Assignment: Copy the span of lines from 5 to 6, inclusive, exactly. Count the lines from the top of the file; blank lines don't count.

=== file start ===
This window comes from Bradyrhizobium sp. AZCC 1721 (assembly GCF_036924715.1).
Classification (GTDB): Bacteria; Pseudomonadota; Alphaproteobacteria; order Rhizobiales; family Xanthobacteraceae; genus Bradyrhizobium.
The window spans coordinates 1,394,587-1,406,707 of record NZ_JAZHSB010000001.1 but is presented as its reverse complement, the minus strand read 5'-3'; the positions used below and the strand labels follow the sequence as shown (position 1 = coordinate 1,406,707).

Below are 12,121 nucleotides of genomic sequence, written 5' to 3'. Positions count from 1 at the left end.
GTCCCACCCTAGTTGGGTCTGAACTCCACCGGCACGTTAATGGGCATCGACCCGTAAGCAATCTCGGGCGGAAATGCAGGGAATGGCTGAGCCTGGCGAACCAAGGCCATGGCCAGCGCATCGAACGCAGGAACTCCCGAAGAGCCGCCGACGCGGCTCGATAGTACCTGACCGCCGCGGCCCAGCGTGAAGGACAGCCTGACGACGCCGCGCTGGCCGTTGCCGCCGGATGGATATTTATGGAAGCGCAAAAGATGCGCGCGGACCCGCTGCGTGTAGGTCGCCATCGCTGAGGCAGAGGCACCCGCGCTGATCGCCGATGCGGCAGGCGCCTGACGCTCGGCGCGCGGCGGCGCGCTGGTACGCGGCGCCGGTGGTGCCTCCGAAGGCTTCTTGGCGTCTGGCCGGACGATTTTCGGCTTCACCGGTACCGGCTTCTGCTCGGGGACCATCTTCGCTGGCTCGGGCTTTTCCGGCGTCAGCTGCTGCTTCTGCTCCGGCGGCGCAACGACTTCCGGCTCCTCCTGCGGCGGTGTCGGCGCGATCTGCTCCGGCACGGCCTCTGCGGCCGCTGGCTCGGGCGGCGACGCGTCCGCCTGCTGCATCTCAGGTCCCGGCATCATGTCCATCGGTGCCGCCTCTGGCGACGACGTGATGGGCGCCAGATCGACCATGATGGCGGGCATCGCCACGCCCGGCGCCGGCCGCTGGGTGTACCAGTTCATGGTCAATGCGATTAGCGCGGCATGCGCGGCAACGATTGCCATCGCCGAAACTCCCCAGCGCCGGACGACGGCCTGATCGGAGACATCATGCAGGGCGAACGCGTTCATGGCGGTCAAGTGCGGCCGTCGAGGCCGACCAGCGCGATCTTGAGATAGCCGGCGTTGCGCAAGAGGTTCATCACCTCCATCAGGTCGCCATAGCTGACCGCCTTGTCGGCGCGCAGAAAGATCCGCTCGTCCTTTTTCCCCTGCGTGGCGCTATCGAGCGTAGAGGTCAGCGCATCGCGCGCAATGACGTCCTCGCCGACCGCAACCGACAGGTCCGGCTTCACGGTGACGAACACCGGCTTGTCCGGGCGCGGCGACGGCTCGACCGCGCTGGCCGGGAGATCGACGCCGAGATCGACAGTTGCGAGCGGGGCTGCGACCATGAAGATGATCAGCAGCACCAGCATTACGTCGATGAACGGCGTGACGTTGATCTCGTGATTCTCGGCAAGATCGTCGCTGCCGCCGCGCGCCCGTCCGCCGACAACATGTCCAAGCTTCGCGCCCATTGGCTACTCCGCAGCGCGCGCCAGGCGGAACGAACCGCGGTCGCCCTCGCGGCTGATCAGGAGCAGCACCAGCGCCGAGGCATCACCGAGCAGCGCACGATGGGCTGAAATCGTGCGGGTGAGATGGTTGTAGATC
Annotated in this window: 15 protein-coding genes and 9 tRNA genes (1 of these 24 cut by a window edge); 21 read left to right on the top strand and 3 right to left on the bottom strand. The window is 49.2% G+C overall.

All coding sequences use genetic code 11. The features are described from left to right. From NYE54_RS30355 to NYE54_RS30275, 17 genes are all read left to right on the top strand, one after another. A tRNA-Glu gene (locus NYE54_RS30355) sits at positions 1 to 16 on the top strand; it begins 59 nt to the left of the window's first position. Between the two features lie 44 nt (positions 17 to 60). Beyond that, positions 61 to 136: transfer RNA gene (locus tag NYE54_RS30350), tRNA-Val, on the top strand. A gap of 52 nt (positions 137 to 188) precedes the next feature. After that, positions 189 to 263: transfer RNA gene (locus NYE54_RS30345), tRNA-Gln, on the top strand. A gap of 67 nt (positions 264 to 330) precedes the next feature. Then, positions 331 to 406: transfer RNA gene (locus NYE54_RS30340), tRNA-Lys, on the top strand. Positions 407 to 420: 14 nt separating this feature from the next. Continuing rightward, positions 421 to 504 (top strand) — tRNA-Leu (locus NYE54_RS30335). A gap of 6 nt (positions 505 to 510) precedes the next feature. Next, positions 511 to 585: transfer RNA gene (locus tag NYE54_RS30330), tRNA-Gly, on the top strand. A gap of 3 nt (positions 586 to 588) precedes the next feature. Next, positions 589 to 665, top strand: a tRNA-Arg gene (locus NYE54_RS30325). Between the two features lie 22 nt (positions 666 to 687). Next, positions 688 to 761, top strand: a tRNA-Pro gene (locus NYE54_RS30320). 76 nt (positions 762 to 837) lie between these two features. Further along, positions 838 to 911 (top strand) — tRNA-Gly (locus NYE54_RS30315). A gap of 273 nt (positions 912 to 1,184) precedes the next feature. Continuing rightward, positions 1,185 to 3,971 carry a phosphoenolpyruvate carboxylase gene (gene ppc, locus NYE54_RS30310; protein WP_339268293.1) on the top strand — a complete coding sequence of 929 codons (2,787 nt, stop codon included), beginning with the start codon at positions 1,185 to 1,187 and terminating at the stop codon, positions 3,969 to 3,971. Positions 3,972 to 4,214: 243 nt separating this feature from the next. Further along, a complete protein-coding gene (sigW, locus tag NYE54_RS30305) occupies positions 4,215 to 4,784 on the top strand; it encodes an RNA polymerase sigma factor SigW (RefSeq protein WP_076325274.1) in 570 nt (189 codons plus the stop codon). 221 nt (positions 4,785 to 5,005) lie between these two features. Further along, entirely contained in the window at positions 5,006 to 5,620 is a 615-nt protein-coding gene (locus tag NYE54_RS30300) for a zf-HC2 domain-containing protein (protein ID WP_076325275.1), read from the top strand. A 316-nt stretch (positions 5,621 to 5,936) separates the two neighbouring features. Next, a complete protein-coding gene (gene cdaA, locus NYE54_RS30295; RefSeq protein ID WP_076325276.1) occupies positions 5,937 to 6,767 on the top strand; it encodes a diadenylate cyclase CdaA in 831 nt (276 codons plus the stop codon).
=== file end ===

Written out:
GTCCCACCCTAGTTGGGTCTGAACTCCACCGGCACGTTAATGGGCATCGACCCGTAAGCAATCTCGGGCGGAAATGCAGGGAATGGCTGAGCCTGGCGAACCAAGGCCATGGCCAGCGCATCGAACGCAGGAACTCCCGAAGAGCCGCCGACGCGGCTCGATAGTACCTGACCGCCGCGGCCCAGCGTGAAGGACAGCCTGACGACGCCGCGCTGGCCGTTGCCGCCGGATGGATATTTATGGAAGCGCAAAAGATGCGCGCGGACCCGCTGCGTGTAGGTCGCCATCGCTGAGGCAGAGGCACCCGCGCTGATCGCCGATGCGGCAGGCGCCTGACGCTCGGCGCGCGGCGGCGCGCTGGTACGCGGCGCCGGTGGTGCCTCCGAAGGCTTCTTGGCGTCTGGCCGGACGATTTTCGGCTTCACCGGTACCGGCTTCTGCTCGGGGACCATCTTCGCTGGCTCGGGCTTTTCCGGCGTCAGCTGCTGCTTCTGCTCCGGCGGCGCAACGACTTCCGGCTCCTCCTGCGGCGGTGTCGGCGCGATCTGCTCCGGCACGGCCTCTGCGGCCGCTGGCTCGGGCGGCGACGCGTCCGCCTGCTGCATCTCAGGTCCCGGCATCATGTCCATCGGTGCCGCCTCTGGCGACGACGTGATGGGCGCCAGATCGACCATGATGGCGGGCATCGCCACGCCCGGCGCCGGCCGCTGGGTGTACCAGTTCATGGTCAATGCGATTAGCGCGGCATGCGCGGCAACGATTGCCATCGCCGAAACTCCCCAGCGCCGGACGACGGCCTGATCGGAGACATCATGCAGGGCGAACGCGTTCATGGCGGTCAAGTGCGGCCGTCGAGGCCGACCAGCGCGATCTTGAGATAGCCGGCGTTGCGCAAGAGGTTCATCACCTCCATCAGGTCGCCATAGCTGACCGCCTTGTCGGCGCGCAGAAAGATCCGCTCGTCCTTTTTCCCCTGCGTGGCGCTATCGAGCGTAGAGGTCAGCGCATCGCGCGCAATGACGTCCTCGCCGACCGCAACCGACAGGTCCGGCTTCACGGTGACGAACACCGGCTTGTCCGGGCGCGGCGACGGCTCGACCGCGCTGGCCGGGAGATCGACGCCGAGATCGACAGTTGCGAGCGGGGCTGCGACCATGAAGATGATCAGCAGCACCAGCATTACGTCGATGAACGGCGTGACGTTGATCTCGTGATTCTCGGCAAGATCGTCGCTGCCGCCGCGCGCCCGTCCGCCGACAACATGTCCAAGCTTCGCGCCCATTGGCTACTCCGCAGCGCGCGCCAGGCGGAACGAACCGCGGTCGCCCTCGCGGCTGATCAGGAGCAGCACCAGCGCCGAGGCATCACCGAGCAGCGCACGATGGGCTGAAATCGTGCGGGTGAGATGGTTGTAGATC
Annotated in this window: 15 protein-coding genes and 9 tRNA genes (1 of these 24 cut by a window edge); 21 read left to right on the top strand and 3 right to left on the bottom strand. The window is 49.2% G+C overall.